I’m always a little scared to write these posts. Thankfully not in terms of my physical safety, which might actually be at risk were I to live and publish in some other, less accommodating parts of the world. I’m not scared of writing about myself for the public, either. I like writing, I think I’m pretty good at it, and creative nonfiction has always been my forte.
What I’m scared of writing about is this, a subject so dear to so many people who are themselves so dear to me: the church. With every post I publish on this blog, I worry about offending the people I love who love the church. I worry about what they think of me and whether they’re hurt. As I’ve mentioned many times before, and as is stated in the “About” section of this blog, I don’t write with the intention of riling anyone up but rather to speak to and comfort those who are already feeling what I’ve felt. Still, I know that religion--and Christianity in particular, it sometimes seems--can be a sensitive subject to breach.
Maybe I’m the one who’s being sensitive by feeling the need to write this, but I want to be clear that I don’t begrudge anyone their personally, thoughtfully chosen faith system. That is, I think if a person actively believes in the Christian narrative to one extent or another, they should go ahead and be a Christian. If a person finds more resonance with the church than dissonance, then they should participate. The reason I write these posts is because I don’t believe that story, and I'm not okay with church, and I think each person should be allowed the option to walk away just as they are allowed the option to enter. On the other hand, if your response is indeed a resounding ‘yes’ to all the Jesus stuff...well, I’m happy when others are happy, and if that makes you happy, go for it.
Though I write about a particular brand of Christianity and a particular kind of journey through (and away from) it, I always want to be the first to acknowledge that my experiences are not those of every person affiliated with the church. The truth is that I know many very educated, very intelligent, very compassionate, and very open-minded people who are devout believers. Interestingly, in my observations these tend to be people who came to the church of their own volition (as opposed to growing up in a religious household), usually as teenagers or older. Perhaps this goes to show that being “born again” can go in either direction--into or out of the church--and it is really just a matter of breaking through the boundaries of the worldview one was raised on, much like the concept of enlightenment. Either way, when a person says they’ve found something good, barring situations of abuse and manipulation, I think that it’s important to believe them, and I do try to stick to that tenent. I want that kind of respect from the people who see the world differently than I do, and thus I strive to give it out as well.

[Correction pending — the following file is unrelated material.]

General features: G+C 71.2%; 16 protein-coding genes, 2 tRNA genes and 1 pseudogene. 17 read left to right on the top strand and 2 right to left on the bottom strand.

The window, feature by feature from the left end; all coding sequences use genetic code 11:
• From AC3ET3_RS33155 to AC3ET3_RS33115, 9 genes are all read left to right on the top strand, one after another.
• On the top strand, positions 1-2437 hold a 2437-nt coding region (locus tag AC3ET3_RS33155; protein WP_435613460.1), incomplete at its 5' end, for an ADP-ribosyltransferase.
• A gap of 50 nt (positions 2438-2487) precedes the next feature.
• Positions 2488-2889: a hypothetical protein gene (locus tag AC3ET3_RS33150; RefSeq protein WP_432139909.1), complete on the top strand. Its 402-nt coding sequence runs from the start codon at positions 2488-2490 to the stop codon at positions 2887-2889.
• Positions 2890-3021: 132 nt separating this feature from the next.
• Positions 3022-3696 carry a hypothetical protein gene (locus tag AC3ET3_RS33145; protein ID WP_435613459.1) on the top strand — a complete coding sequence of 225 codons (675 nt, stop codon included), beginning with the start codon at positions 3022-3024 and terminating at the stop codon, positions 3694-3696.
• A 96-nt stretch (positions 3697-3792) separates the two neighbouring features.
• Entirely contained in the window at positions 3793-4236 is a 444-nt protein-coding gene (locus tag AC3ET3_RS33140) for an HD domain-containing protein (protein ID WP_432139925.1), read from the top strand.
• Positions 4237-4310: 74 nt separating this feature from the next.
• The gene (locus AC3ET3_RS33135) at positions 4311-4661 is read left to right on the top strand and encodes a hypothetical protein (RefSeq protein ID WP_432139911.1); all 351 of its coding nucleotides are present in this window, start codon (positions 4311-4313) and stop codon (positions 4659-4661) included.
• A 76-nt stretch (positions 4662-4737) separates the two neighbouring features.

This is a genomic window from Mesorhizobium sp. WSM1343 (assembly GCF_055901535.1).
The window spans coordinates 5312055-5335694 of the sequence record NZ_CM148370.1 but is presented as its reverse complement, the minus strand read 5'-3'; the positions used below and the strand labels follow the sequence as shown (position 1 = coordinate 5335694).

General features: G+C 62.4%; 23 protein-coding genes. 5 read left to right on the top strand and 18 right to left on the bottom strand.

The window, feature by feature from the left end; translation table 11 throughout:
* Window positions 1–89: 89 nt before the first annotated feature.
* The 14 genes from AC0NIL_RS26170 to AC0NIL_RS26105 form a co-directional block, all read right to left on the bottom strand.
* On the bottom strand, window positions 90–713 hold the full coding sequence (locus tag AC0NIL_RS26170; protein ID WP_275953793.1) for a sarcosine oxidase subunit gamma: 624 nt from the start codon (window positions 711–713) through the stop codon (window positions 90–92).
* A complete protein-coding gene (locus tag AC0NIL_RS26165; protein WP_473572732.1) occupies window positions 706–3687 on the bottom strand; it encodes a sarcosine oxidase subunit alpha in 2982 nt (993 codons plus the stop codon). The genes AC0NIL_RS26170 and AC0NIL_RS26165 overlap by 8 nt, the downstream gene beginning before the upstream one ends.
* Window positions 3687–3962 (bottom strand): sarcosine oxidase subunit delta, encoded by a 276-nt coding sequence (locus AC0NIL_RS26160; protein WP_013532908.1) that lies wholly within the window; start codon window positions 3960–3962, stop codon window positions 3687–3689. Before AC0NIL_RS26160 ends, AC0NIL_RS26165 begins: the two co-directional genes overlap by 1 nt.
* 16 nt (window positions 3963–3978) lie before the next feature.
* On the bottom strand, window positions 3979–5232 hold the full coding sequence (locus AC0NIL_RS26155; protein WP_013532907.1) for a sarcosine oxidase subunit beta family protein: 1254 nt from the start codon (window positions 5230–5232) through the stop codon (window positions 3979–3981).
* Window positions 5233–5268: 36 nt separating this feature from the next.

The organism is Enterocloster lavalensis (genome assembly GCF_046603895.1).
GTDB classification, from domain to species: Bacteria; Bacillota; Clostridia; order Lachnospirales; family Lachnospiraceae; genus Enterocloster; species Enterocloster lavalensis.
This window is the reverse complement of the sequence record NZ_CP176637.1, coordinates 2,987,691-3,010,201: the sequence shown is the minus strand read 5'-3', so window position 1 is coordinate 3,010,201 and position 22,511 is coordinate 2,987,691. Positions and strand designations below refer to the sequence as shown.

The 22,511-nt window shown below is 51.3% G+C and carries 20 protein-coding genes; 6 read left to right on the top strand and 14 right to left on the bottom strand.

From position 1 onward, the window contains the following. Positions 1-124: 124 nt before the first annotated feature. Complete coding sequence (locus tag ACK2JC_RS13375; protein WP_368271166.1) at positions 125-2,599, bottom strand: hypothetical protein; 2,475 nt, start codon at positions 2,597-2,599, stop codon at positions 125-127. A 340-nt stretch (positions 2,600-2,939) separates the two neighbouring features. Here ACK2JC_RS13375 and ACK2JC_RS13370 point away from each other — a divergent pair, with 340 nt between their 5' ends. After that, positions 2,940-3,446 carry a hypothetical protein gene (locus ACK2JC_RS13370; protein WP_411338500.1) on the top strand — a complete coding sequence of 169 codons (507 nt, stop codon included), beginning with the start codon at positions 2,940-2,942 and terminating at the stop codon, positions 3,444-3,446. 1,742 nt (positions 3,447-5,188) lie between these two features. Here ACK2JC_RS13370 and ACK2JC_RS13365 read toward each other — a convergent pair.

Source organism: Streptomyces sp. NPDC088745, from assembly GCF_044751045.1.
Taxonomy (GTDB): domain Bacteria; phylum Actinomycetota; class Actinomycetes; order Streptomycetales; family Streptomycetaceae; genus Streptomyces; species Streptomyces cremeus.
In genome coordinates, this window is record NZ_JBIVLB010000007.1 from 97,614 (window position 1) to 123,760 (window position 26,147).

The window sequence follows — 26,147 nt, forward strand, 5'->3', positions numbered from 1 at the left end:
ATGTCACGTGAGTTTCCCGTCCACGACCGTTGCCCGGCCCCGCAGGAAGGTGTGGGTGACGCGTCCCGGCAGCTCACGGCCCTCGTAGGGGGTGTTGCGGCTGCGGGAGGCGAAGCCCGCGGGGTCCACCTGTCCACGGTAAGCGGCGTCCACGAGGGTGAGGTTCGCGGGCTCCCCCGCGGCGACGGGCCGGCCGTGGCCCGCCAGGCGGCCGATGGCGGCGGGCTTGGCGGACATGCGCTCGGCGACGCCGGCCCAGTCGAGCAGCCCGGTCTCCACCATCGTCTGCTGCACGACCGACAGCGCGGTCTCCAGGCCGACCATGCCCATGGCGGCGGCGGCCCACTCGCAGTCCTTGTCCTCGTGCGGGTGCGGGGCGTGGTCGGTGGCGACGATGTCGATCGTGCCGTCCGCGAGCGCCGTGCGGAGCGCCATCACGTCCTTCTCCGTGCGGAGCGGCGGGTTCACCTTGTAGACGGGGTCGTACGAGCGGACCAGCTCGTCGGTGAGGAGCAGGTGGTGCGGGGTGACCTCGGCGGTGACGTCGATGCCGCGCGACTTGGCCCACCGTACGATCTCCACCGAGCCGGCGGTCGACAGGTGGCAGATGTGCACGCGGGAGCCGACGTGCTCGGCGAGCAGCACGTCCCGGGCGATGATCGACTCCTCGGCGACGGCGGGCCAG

I’m not out to get the church, to expose fallacies or malice--though, to be honest, if it happens and it’s true, that’s fine with me. What I want is for this site to be for something as much as it’s against anything. As I wrote about in my post about The Unbelievers, one thing I appreciated about that documentary was how the atheists and free-thinkers it followed sought to create a safe and loving space for those not interested in religion. Similarly, the main reason I started this blog, despite all that worry and fear over the potential for offending, was to let people know they’re not alone--people like me who don’t want to start a fight but also can’t go on pretending that, for them, Christianity means much of anything anymore. Sometimes people stay with a religion because they feel they have nowhere else to go for community and support; in my opinion, that is not a good enough reason to be affiliated with anything, including (maybe especially) church.
I’ll probably always be worried that these posts are upsetting someone I have no interest in upsetting. For better or worse, the overly-concerned style is part of my personality in just about every context. That said, it does seem that something in me has decided that the significance of articulating a pro-non-Christian option is worth the risk of eroding the good thoughts with which I might previously have been regarded by some. Then again, maybe I’m not putting enough faith in these people, the believers with whom I have contact; maybe I should get over myself and realize we’re all adults here and of course they’re mature enough to hear a different, perhaps opposing, perspective and not take it personally.
I don’t know the answer; I just know I want everyone to be--or perhaps more importantly, to feel--free. Feel free to stick to the religion you were raised with, but also feel free to try on some others for size, or maybe slough them off all together and see how it goes. Do not believe the lie that when you do something new and scary for yourself, you’re somehow doing something that takes away from someone else. The decision you make with integrity will not diminish what anyone else has. On the contrary, your honest whole-ness only makes this world more beautiful. Maybe--just maybe--it will give others the courage to follow their inspiration over others’ expectations, too.